Award winning Scottish family business Glencairn Crystal is proud to sponsor this year’s 2020 McIlvanney Prize for the Scottish Crime Book of the Year and the Bloody Scotland Debut Crime Novel of the Year, with its famous Glencairn Glass.

The winners were announced at the opening of the Bloody Scotland International Crime Writing Festival on Friday evening. Two debut women writers published by Transworld have scooped the prestigious awards for the first time; the winner of the McIlvanney Prize 2020 is Francine Toon with Pine, and the winner of the Debut Prize is Deborah Masson with Hold Your Tongue.

All four finalists for the Debut Prize, along with Gordon Brown – the crime writing marketing director at Glencairn Crystal – and one of Bloody Scotland’s founding directors, have also collaborated on a short story which was published exclusively in Scotland’s The Sunday Post newspaper at the weekend. The gripping short story features the Glencairn Crystal Studio premises, home of The Glencairn Glass, and is soon to be broadcast on the Tartan Noir podcast as well as via The Glencairn Glass website with the five authors narrating the story.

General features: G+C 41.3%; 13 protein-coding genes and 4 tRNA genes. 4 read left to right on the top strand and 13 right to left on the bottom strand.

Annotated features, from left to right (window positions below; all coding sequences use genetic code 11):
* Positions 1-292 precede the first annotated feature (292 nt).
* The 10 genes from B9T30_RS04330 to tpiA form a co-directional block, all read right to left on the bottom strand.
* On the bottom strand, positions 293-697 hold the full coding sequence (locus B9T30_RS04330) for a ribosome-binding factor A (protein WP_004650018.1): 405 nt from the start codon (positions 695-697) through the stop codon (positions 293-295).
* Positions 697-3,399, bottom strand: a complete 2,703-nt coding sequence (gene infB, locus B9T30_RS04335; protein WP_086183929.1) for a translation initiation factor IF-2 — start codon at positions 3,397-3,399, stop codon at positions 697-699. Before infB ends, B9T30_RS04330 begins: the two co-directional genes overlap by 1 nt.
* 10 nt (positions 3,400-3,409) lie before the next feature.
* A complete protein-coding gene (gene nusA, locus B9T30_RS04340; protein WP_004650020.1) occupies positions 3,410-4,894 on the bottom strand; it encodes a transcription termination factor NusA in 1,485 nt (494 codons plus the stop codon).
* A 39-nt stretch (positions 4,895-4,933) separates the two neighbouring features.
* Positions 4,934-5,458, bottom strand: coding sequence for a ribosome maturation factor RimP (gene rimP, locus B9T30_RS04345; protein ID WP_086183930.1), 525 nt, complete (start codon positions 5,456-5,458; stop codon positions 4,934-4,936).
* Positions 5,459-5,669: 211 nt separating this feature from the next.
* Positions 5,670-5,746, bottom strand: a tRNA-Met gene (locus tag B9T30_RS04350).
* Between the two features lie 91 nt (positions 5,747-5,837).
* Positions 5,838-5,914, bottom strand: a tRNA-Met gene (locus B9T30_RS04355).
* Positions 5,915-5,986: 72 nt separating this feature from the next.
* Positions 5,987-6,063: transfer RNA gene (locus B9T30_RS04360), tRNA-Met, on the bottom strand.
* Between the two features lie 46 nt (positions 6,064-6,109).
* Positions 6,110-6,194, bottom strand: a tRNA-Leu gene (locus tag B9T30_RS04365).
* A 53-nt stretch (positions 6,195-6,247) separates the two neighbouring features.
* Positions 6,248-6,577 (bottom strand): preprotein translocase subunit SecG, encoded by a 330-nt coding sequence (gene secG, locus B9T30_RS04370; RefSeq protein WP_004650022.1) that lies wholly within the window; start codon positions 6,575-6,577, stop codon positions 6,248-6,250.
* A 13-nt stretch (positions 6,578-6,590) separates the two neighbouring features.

It is the first year that The Glencairn Glass has sponsored the prizes and been involved in the Bloody Scotland Crime Writing Festival. Kirsty Nicholson, Glencairn Crystal’s Marketing Manager said:

‘First time authors winning both prizes this year highlights what a bright future the fantastic tradition of Scottish crime writing has. We are delighted and proud to sponsor such prestigious awards with The Glencairn Glass and would like to congratulate both Francine and Deborah, while wishing them all the best for the future.’ 

The annual Bloody Scotland International Crime Writing Festival took place over the weekend. Usually based in Stirling, Bloody Scotland has brought hundreds of crime writers – new and established –  to the stage along with enthusiastic festival attendees since 2012. Due to Covid-19, the festival was forced to take place virtually online this year, however it meant that far greater audiences could attend the virtual events which featured some of the biggest crime writers in the world such as Val McDermid and Ian Rankin in Scotland and Lee Child and Lawrence Block in the US, as well as the Never Ending Panel featuring 26 authors on screen over four hours. 

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